- Coursework earned at an institution that did not hold at least candidacy status with its regional accrediting association when the coursework was taken.
- Courses that provide instruction in a particular religious doctrine.
- Mathematics courses considered below college level, including basic math, business math, and beginning and intermediate algebra.
- Courses offered for non-credit continuing education units.
- Remedial English (e.g., reading, vocabulary development, grammar, speed reading, or any courses that are preparatory to an institution’s first Freshman Composition course).*
- Courses providing instruction in English as a Second Language (100-level or above).*
- Examinations offered by the College-Level Examination Program (CLEP).
- Remedial courses in any academic discipline (100-level and above).*
*Up to 15 credits may be awarded for courses numbered 100 and above if included as electives within an academic associate degree from a Washington community college. See also Restricted Credit.
Transfer Credit Limit
The University allows a maximum of 90 credits of lower-division transfer coursework to be applied toward a UW degree. Of the 180 credits required for graduation from the University (some majors require more than 180), a maximum of 90 lower-division transfer credits are allowed. Once you are enrolled at the UW, if your lower-division credit exceeds 90, there will be a difference between the “total credits earned” and the “total credits allowed” under the Summary of Transfer Credit following the Detail of Transfer Credit.
Additionally, a maximum of 135 total transfer credits are allowed toward the 180 credit total. The University-wide residence requirement states that 45 of the last 60 credits must be taken “in residence” while enrolled as a matriculated student. Therefore, a student transferring 135 or more credits must complete a minimum of 45 more credits in residence at the UW.
Despite these restrictions, all of your transferable credit are listed under the Detail of Transfer Credit and may, with your adviser’s approval, be used to satisfy individual requirements for graduation. It may be helpful to think of your transfer credits as a “bank account” of credits from which you may draw. All of your transferable credits remain in the bank, but no more than 90 lower division credits and no more than 135 total transfer credits may be “withdrawn” in order to be applied toward the 180 (or more) credits required for your degree.
Extension Credit from Other Schools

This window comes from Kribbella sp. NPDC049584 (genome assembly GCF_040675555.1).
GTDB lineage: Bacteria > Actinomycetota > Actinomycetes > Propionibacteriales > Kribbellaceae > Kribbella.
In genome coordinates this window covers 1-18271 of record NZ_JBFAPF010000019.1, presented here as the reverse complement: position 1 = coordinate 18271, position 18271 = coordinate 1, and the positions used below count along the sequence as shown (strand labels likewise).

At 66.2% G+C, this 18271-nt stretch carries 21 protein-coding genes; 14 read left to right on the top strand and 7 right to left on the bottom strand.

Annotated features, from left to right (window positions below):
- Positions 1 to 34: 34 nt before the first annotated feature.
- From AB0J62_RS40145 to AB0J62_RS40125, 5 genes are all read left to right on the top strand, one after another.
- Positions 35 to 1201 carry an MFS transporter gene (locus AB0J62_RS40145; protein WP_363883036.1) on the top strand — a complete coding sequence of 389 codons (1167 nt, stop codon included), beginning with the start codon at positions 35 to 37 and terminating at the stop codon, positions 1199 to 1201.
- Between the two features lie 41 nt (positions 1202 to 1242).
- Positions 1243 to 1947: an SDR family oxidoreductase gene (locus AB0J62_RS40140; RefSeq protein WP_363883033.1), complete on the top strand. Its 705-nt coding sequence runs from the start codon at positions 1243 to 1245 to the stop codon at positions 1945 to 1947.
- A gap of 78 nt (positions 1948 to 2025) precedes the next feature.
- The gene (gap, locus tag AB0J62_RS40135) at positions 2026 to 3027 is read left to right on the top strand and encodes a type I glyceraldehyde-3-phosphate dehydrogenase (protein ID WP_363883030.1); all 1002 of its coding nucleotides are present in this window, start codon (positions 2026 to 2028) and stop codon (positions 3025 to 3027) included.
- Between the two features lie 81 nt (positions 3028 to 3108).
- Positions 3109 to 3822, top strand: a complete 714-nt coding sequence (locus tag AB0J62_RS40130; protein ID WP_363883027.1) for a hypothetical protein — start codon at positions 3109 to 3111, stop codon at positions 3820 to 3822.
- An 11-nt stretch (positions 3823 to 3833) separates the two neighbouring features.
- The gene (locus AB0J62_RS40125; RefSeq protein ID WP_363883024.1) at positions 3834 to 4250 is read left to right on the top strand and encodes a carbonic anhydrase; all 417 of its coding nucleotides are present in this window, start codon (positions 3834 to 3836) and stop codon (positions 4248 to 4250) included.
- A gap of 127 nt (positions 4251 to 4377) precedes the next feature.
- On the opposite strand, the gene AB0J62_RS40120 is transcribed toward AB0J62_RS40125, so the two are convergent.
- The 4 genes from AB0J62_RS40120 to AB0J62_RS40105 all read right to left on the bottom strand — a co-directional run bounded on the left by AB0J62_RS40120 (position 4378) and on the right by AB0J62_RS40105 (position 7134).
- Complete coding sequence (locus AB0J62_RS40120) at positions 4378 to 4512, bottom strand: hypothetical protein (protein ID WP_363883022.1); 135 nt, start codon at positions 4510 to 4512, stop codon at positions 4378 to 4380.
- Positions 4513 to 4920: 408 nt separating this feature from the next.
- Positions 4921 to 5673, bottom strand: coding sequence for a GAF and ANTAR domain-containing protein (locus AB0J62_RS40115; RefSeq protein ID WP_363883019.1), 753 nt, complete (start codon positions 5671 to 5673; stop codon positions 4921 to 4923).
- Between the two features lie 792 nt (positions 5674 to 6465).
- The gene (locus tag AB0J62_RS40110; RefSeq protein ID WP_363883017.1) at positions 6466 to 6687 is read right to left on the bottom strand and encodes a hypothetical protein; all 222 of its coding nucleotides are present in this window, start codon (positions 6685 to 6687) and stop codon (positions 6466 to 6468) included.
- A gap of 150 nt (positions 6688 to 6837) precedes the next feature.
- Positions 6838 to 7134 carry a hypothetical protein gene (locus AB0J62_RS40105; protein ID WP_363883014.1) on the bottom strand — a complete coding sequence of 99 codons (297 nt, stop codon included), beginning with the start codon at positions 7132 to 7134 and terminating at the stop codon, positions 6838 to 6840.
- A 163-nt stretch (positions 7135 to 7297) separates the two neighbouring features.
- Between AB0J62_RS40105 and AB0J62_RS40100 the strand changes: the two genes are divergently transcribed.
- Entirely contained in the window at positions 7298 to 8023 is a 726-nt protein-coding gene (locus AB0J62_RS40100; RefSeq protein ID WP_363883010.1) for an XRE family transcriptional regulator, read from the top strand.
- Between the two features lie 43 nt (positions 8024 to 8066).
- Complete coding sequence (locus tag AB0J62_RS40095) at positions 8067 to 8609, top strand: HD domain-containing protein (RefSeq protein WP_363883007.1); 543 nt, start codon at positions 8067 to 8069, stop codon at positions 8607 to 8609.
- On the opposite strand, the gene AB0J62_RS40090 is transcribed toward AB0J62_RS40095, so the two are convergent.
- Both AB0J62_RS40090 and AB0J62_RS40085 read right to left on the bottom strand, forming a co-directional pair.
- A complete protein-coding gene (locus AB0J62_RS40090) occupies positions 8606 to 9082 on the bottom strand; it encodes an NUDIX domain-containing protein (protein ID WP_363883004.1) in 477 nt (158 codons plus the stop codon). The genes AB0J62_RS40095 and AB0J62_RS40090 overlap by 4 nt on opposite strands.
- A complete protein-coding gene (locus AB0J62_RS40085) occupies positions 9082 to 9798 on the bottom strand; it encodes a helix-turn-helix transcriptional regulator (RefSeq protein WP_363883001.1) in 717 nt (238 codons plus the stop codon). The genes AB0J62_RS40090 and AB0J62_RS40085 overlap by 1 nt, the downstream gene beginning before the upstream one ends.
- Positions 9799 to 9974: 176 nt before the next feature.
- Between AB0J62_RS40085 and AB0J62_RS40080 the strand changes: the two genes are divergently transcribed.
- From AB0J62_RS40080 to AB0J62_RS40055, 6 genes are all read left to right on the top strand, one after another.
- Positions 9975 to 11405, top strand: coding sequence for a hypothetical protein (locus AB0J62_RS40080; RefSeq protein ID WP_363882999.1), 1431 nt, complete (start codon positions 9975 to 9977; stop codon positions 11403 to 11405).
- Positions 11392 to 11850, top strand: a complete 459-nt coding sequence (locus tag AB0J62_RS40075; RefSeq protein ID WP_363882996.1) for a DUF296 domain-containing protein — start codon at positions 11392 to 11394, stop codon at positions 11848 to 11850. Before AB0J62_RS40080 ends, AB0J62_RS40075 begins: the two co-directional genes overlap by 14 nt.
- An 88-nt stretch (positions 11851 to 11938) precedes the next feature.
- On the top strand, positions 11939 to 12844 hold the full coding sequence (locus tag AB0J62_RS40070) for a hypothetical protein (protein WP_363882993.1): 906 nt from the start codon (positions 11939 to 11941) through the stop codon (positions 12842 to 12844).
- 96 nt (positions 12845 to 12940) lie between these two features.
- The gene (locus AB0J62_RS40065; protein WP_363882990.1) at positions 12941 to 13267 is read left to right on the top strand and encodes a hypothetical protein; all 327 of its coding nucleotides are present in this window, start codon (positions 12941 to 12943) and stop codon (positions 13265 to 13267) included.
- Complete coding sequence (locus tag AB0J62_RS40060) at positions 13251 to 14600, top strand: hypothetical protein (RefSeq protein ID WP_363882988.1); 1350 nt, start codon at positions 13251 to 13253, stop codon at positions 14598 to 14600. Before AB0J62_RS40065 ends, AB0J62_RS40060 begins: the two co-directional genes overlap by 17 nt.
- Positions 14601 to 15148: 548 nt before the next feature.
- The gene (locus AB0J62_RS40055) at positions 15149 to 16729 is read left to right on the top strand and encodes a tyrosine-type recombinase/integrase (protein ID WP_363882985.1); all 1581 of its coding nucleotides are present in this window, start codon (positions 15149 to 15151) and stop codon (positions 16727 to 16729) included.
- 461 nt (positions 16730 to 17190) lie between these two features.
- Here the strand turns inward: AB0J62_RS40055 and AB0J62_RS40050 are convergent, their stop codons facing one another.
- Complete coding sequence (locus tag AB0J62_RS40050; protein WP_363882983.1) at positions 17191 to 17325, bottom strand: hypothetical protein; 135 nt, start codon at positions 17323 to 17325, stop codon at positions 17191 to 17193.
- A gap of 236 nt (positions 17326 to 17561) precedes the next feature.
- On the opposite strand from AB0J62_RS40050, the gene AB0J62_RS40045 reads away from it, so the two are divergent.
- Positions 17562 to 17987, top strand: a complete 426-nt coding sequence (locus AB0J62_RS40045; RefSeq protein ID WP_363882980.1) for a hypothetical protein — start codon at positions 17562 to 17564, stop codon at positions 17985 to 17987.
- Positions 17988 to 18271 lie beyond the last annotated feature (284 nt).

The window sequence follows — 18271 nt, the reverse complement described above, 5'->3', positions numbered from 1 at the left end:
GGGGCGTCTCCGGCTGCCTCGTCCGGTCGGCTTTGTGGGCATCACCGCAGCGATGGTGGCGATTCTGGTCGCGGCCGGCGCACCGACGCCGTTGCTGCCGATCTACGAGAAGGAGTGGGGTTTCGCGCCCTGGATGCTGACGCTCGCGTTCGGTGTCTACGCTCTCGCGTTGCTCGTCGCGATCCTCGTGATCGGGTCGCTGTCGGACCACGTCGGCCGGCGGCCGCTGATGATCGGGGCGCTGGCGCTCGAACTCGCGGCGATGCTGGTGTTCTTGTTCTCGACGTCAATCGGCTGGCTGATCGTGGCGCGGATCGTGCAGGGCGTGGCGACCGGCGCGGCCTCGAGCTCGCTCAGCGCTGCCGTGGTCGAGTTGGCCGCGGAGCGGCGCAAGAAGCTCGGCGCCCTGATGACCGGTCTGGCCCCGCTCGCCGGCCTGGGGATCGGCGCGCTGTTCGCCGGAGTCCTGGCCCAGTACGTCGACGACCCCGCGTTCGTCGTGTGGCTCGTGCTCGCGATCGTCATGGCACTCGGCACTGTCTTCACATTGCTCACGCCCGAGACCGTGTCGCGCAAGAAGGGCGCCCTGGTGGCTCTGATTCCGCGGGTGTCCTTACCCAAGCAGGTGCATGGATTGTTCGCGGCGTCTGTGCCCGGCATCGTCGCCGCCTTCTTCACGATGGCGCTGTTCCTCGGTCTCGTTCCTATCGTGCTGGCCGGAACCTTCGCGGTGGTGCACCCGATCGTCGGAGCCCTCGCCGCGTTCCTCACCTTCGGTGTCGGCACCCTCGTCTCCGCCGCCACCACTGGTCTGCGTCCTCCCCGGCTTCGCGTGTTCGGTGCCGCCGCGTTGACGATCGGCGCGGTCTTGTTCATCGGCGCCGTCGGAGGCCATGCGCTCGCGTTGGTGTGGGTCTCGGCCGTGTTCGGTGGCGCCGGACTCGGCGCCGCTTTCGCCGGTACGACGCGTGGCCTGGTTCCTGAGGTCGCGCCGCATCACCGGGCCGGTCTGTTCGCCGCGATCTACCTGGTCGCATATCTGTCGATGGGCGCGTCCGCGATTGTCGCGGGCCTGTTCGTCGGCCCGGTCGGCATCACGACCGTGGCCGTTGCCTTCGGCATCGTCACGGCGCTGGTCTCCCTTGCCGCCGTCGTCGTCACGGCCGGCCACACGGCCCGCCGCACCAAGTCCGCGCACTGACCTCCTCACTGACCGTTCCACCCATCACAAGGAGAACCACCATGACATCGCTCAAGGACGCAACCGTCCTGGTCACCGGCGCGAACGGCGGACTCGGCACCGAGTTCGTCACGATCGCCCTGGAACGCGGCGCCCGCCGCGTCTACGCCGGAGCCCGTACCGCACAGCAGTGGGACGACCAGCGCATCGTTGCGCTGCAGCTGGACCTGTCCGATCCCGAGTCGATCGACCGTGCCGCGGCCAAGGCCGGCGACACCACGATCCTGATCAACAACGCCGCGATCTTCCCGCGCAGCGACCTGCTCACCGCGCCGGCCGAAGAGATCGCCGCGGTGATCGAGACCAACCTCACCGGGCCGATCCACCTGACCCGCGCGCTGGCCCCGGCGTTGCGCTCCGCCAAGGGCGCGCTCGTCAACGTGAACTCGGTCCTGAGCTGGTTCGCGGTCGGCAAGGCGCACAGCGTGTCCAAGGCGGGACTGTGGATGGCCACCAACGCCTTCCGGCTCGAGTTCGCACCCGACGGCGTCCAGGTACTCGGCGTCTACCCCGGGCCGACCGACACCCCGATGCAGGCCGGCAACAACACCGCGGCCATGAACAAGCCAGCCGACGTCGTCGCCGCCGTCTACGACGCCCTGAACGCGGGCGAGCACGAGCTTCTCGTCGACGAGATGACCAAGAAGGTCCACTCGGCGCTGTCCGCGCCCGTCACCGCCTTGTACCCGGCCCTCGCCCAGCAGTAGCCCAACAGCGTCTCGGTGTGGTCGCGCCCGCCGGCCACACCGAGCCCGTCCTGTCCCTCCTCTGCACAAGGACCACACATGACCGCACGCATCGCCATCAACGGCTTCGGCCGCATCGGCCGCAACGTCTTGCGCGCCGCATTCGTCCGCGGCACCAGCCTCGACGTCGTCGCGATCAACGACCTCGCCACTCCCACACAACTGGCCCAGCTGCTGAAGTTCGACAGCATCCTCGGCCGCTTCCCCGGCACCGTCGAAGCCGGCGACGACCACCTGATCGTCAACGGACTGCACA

Extension credit, including correspondence courses, earned at other schools may not exceed 45 credits. Military credit is included in this 45-credit limit.
Foreign Language Courses
Students who have completed two or more years of a high-school foreign language receive no college credit for an entry-level course (e.g., FRENCH 101) in the same language when that course is completed after matriculation at the University. Transfer students who complete such a course before matriculation at the UW are eligible to receive transfer credit.
First-year (elementary) or second-year (intermediate) foreign-language credit is not granted either by examination or by course completion in a student’s native language. “Native language” is defined as the language spoken in the student’s home during the first six years of his or her life and in which he or she received instruction through the seventh grade.
Credit is not awarded for prerequisite courses in mathematics or foreign languages completed after a more advanced course has been completed. For example, students will not be awarded credit for Spanish 102 if taken after Spanish 103.
If a department considers two of its courses to have overlapping content, credit will be awarded for only one. For example, credit is granted for either PHYS 114 or PHYS 121. Other departments in which such overlapping courses occur include Astronomy, Chemistry, Computer Science, Economics, Foreign Language, Genetics, Geological Sciences, Linguistics, Psychology, and Statistics. Restrictions of this kind are noted in the Course Catalog.
No more than three quarter credits will be allowed for physical-education activity courses.
Restricted Transfer Credit
Transfer credit will not generally be awarded for vocational or technical courses. However, a maximum of 15 quarter credits will be awarded in transfer for college-level vocational-technical courses when they have been allowed as electives within the 90 credits comprising an academic associate degree from a Washington community college. Courses in this category are those that ordinarily provide specialized training for an occupation (e.g., allied health, bookkeeping, electronics, or physical therapy assistant). When allowed, these credits will apply only toward the elective credit component of a baccalaureate degree at the UW. Such courses are not included in the transfer GPA.
Senior Residency Requirement
To be recommended for a first or subsequent baccalaureate degree, a student must complete 45 of his or her final 60 credits as a matriculated student in residence at the University of Washington campus where the degree is to be earned.